But let's say you asked. Let this be a lesson: the pattern-making is directly involved with what you can acquire. In this case, I thought I was buying a 4x8 sheet cut into 12 pieces, but during the ordering cycle found that I could only buy 4'x2' sheets as a max size, and didn't reduce my expected mandatory quantity (I thought I had to get a full 4x8 stock sheet) to what I really needed (9 panels). I'm preaching to myself here to drill it into my head that, just as in my workplace situations, the patterning stage must be given proper time to iterate with product availability. On the bright side: I now have 3 spare panels to practice my grain-engraving on. 

       

       

      Pending #2: .03 modified acrylic, 24x12, 12 sheets, forest green. All shingles. As with the sheathing image above, I've turned off the engraving-graining lines, because it would just be black. The challenge with these and the sheathing panels will be warping while lasering: all the engraving lines make the sheet rise up, and that means the laser gets out of focus and won't cut right, or -- really bad -- the moving head catches on the material.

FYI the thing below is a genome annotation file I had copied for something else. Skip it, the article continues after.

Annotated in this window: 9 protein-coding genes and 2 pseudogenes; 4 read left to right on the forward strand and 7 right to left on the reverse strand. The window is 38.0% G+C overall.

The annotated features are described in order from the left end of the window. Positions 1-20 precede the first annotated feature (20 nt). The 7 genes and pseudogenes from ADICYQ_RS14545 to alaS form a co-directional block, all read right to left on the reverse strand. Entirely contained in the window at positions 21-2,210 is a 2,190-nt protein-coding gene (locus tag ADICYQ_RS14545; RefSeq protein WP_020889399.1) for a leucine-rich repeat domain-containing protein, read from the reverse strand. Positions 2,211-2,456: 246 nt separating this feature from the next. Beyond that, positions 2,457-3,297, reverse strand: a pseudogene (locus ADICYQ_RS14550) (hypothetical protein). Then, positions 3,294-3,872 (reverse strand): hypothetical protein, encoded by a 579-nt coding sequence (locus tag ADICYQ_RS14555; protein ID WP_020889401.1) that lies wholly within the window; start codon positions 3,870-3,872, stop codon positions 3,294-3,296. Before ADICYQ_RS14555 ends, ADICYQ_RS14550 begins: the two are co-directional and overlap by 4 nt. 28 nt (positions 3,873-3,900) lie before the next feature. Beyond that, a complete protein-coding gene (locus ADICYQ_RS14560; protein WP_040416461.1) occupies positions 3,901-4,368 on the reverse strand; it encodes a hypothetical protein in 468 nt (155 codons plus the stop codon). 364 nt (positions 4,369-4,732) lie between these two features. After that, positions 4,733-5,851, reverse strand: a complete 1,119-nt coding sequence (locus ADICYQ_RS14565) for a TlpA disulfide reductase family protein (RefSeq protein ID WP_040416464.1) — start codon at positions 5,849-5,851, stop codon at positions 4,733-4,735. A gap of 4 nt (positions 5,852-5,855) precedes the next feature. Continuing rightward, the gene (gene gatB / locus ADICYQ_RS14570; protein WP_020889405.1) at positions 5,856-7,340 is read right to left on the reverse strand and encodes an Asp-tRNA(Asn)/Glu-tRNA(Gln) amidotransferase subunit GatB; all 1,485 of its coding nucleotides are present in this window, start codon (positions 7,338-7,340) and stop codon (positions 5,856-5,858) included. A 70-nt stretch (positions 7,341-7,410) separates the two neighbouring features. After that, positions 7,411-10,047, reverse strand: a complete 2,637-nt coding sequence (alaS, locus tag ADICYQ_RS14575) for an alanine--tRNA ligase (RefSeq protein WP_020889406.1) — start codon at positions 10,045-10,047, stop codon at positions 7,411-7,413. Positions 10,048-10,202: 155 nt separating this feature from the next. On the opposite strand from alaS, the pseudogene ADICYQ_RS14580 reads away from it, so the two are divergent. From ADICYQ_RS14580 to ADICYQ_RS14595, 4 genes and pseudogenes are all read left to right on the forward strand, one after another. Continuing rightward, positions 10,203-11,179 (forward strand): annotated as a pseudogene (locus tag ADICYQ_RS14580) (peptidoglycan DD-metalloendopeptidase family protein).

Pending #3: .12 acrylic, 24x12, 2 sheets, opaque brown. The large rectangular pieces will be "grained," but otherwise this is straightforward -- no warping challenges, due to the thickness. Just lots of pieces to keep track of, and which particular catwalk each piece goes with. I have a CAD layer that helps with that organization, but it's turned off here.

       

      Pending #4: .03 modified acrylic, 24x12, 1 sheet, antique white. These are all the trim bits for wall corners, roof eaves and cupola windows. Some of the lines are run out to the left, to make the laser cut scrap strips to have on hand.

       

      Well, that's about it. Except for the 3d printed parts.

       

      Thanks for viewing, and experiencing all this with me,

      ===>Cliffy

       

       

       

       

       

       

       

       

       

       

      This post was edited by Cliff Jennings at July 18, 2017 8:12 PM EDT